Highwaymen (2003) / Thriller-Action
MPAA Rated: R for violence, some gore and brief language
Running Time: 80 min.
Cast: Jim Caviezel, Rhona Mitra, Frankie Faison, Colm Feore
Director: Robert Harmon
Screenplay: Craig Mitchell, Hans Bauer
Review published September 10, 2004
At a small motel in the middle of nowhere, Rennie Cray (Caviezel, The Count of Monte Cristo) lost everything that was dear to him, when a hit-and-run driver runs over his wife and speeds away. Fast forward to five years later, and Cray is the one driving around like a maniac, searching for all of his days for the man responsible. Apparently, this man is still out there running innocent people down, and Rennie wants to be the man to finally put him to rest for good. The driver finally makes a mistake, or so it seems, when he allows Molly (Mitra, Get Carter) to stay alive, only furthering the cat-and-mouse game between the men, and just like a real cat, he likes to toy with his prey.
Highwaymen is a dismal excursion into simple-minded car crash pornography, with the only saving grace coming from the mercifully short running time. If the creators of this brainless entertainment really had mercy, they would have spared us this film altogether. I suppose it would be too much to expect greatness from screenwriters whose previous work includes Anaconda and Komodo, but after seeing the finished product, they could have shot this without a script and probably not lost much in the way of quality.
The director is Robert Harmon, who made a very similar film back in 1986 with the b-movie classic, The Hitcher, but unlike that film, Highwaymen ditches all credibility early on and gets progressively more ridiculous. Many will find similarities to another faceless maniac on the road feature, Joyride, which wasn't much better, but at least had a sense of humor about itself. Highwaymen plays very little for laughs, although it is sometimes funny in an unintentional way. It's b-movie schlock that will most likely only please those who enjoy wanton carnage without any overhead that requires you to think deeply about anything. It's purely visceral action at the lowest common denominator, and anything resembling substance, or even logic, is jettisoned in favor of over-the-top havoc.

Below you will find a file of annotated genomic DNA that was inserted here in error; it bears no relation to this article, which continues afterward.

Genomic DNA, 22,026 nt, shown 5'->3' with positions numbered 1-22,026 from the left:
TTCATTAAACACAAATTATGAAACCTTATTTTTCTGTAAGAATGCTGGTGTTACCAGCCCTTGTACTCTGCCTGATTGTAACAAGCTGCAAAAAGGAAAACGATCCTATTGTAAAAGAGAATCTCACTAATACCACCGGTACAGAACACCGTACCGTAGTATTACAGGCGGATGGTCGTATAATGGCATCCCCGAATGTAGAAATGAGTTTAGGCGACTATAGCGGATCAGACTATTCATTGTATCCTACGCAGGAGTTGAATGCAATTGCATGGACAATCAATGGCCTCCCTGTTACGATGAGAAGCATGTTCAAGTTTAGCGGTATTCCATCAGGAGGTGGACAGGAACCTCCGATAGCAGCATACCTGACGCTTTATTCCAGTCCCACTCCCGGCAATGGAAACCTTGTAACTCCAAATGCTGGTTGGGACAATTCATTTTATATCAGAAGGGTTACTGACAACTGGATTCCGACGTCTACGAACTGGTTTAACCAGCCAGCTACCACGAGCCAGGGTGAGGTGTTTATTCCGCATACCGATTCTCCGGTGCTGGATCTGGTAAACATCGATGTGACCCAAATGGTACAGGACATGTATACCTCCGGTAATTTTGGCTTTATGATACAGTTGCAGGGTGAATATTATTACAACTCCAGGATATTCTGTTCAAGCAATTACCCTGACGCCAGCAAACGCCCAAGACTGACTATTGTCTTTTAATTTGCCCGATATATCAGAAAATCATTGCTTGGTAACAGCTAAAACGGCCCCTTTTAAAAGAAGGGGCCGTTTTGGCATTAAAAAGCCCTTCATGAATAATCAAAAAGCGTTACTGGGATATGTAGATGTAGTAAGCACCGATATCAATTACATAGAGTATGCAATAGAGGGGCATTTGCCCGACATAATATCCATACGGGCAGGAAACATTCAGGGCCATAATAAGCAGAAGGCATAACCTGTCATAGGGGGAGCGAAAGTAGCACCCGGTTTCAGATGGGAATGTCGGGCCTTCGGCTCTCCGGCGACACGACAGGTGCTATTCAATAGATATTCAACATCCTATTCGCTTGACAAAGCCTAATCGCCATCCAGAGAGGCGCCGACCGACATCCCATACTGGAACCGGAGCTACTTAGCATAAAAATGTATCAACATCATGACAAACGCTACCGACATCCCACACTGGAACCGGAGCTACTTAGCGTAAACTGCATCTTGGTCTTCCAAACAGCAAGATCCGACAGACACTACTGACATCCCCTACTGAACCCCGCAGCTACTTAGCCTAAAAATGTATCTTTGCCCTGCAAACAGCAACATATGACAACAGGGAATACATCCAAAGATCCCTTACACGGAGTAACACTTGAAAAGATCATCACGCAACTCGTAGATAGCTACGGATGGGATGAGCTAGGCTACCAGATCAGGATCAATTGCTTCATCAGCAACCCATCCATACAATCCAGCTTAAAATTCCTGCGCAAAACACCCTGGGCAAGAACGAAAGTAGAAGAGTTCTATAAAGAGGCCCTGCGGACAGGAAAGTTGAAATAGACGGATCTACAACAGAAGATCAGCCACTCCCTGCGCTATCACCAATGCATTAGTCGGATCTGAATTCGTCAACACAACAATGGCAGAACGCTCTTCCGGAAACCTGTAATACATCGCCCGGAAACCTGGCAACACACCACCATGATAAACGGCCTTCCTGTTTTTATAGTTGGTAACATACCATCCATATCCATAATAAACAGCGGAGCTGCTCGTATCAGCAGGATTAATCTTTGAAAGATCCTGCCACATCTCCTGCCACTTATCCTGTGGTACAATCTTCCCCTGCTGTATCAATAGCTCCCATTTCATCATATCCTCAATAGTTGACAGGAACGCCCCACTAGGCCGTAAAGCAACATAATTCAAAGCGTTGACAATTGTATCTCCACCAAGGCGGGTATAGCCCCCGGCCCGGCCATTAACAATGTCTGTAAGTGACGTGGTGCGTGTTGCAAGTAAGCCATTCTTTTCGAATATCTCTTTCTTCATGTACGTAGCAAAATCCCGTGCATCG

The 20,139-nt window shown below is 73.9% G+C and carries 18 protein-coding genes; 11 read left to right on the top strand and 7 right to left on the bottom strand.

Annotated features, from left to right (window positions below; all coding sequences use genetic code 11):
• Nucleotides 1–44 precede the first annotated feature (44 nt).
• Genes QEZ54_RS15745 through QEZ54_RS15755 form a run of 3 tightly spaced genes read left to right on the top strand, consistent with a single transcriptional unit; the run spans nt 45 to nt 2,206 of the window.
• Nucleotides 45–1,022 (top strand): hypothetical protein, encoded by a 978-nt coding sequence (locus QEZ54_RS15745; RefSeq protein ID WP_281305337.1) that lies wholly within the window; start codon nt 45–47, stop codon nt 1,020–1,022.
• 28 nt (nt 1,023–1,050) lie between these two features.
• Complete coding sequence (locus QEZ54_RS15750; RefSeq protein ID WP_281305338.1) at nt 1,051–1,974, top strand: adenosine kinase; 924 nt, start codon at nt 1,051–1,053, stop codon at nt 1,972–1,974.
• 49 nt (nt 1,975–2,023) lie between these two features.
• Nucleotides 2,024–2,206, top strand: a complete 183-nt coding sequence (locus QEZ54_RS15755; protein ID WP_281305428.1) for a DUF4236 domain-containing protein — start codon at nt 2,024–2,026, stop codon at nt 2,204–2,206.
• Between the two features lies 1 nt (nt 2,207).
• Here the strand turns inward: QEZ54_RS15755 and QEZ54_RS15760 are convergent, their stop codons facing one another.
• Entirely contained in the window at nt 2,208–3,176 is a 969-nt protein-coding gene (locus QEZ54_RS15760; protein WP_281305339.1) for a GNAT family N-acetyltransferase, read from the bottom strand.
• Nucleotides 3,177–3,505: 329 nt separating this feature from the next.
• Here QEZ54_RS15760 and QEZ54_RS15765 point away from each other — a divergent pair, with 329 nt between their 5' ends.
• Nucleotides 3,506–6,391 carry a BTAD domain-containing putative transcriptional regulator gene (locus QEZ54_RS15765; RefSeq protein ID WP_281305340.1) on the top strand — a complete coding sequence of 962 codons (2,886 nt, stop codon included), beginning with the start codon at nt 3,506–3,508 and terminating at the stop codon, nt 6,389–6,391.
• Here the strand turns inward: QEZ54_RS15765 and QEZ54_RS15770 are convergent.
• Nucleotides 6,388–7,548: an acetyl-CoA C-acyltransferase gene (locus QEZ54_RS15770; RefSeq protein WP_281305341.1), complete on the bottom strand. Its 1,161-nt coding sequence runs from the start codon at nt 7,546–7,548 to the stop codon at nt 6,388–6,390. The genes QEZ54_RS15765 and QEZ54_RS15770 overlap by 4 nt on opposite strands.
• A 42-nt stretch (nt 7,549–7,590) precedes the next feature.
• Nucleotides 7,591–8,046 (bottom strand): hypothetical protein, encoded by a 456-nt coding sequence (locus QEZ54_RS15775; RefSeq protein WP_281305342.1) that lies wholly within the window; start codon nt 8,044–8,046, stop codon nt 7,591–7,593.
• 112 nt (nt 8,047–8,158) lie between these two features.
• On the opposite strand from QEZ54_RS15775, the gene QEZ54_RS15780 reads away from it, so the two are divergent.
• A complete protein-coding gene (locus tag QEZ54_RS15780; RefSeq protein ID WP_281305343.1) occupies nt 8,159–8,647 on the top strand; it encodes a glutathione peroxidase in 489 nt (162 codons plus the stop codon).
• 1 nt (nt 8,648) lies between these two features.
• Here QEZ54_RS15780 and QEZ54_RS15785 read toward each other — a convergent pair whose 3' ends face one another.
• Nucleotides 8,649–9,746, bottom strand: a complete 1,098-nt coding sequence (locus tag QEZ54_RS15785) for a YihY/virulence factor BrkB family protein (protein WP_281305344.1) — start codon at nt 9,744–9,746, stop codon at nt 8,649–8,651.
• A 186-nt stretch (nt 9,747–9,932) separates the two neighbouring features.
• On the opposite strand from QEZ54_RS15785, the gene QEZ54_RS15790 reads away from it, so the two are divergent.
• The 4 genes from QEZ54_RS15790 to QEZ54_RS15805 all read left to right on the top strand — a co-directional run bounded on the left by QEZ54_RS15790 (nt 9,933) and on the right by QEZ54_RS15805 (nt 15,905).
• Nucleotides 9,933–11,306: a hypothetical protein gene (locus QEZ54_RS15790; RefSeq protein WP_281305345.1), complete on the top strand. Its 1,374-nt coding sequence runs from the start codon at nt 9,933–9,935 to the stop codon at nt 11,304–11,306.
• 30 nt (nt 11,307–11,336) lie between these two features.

All in all, I found Highwaymen to be full of too many plot holes, unlikely physics, and far too contrived situations to ever swallow the premise down in a satisfactory way. I was actually insulted by how little effort went into making this shallow idea fly, and the lack of intelligence carries over into every character and possible motivation, with a curious lack of understanding in routine police procedures ignored much of the way, until almost nothing makes any practical sense. What we're left with is smash mouth destruction and little else, and the only reason I'm not giving it the lowest rating is because there is a pleasing aesthetic quality to it. Too bad the story couldn't have been better developed.
Watch Mad Max or Duel to see this kind of film done with some integrity.
©2004 Vince Leo